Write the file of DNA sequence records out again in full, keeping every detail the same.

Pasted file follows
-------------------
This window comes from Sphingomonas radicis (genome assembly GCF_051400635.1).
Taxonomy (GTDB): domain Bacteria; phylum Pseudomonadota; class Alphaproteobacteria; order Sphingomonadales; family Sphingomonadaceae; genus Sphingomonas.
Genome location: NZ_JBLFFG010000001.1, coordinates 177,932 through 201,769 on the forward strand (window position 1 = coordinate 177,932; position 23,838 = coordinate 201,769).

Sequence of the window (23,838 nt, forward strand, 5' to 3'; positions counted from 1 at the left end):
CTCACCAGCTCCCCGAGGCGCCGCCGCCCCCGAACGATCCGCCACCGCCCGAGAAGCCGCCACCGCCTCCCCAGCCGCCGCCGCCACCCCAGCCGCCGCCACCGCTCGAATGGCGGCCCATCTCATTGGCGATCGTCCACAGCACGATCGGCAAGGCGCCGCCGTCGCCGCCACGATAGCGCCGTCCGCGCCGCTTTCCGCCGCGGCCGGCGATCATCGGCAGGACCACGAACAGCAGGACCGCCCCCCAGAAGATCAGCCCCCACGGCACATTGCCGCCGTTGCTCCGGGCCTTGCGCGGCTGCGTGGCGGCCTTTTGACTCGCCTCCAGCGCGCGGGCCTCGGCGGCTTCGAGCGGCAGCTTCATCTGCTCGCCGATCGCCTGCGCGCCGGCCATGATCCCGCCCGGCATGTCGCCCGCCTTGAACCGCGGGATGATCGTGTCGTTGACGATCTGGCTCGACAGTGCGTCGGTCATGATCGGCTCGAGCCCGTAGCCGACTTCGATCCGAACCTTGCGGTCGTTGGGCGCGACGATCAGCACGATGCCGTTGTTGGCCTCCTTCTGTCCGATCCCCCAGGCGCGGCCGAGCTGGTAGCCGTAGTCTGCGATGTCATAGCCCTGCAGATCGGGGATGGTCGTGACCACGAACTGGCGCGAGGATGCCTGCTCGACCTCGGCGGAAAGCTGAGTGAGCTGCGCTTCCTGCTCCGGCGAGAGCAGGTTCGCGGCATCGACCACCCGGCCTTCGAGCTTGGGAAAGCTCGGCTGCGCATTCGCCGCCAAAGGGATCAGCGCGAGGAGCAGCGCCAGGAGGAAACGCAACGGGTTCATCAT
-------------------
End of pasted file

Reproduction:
This window comes from Sphingomonas radicis (genome assembly GCF_051400635.1).
Taxonomy (GTDB): domain Bacteria; phylum Pseudomonadota; class Alphaproteobacteria; order Sphingomonadales; family Sphingomonadaceae; genus Sphingomonas.
Genome location: NZ_JBLFFG010000001.1, coordinates 177,932 through 201,769 on the forward strand (window position 1 = coordinate 177,932; position 23,838 = coordinate 201,769).

Sequence of the window (23,838 nt, forward strand, 5' to 3'; positions counted from 1 at the left end):
CTCACCAGCTCCCCGAGGCGCCGCCGCCCCCGAACGATCCGCCACCGCCCGAGAAGCCGCCACCGCCTCCCCAGCCGCCGCCGCCACCCCAGCCGCCGCCACCGCTCGAATGGCGGCCCATCTCATTGGCGATCGTCCACAGCACGATCGGCAAGGCGCCGCCGTCGCCGCCACGATAGCGCCGTCCGCGCCGCTTTCCGCCGCGGCCGGCGATCATCGGCAGGACCACGAACAGCAGGACCGCCCCCCAGAAGATCAGCCCCCACGGCACATTGCCGCCGTTGCTCCGGGCCTTGCGCGGCTGCGTGGCGGCCTTTTGACTCGCCTCCAGCGCGCGGGCCTCGGCGGCTTCGAGCGGCAGCTTCATCTGCTCGCCGATCGCCTGCGCGCCGGCCATGATCCCGCCCGGCATGTCGCCCGCCTTGAACCGCGGGATGATCGTGTCGTTGACGATCTGGCTCGACAGTGCGTCGGTCATGATCGGCTCGAGCCCGTAGCCGACTTCGATCCGAACCTTGCGGTCGTTGGGCGCGACGATCAGCACGATGCCGTTGTTGGCCTCCTTCTGTCCGATCCCCCAGGCGCGGCCGAGCTGGTAGCCGTAGTCTGCGATGTCATAGCCCTGCAGATCGGGGATGGTCGTGACCACGAACTGGCGCGAGGATGCCTGCTCGACCTCGGCGGAAAGCTGAGTGAGCTGCGCTTCCTGCTCCGGCGAGAGCAGGTTCGCGGCATCGACCACCCGGCCTTCGAGCTTGGGAAAGCTCGGCTGCGCATTCGCCGCCAAAGGGATCAGCGCGAGGAGCAGCGCCAGGAGGAAACGCAACGGGTTCATCAT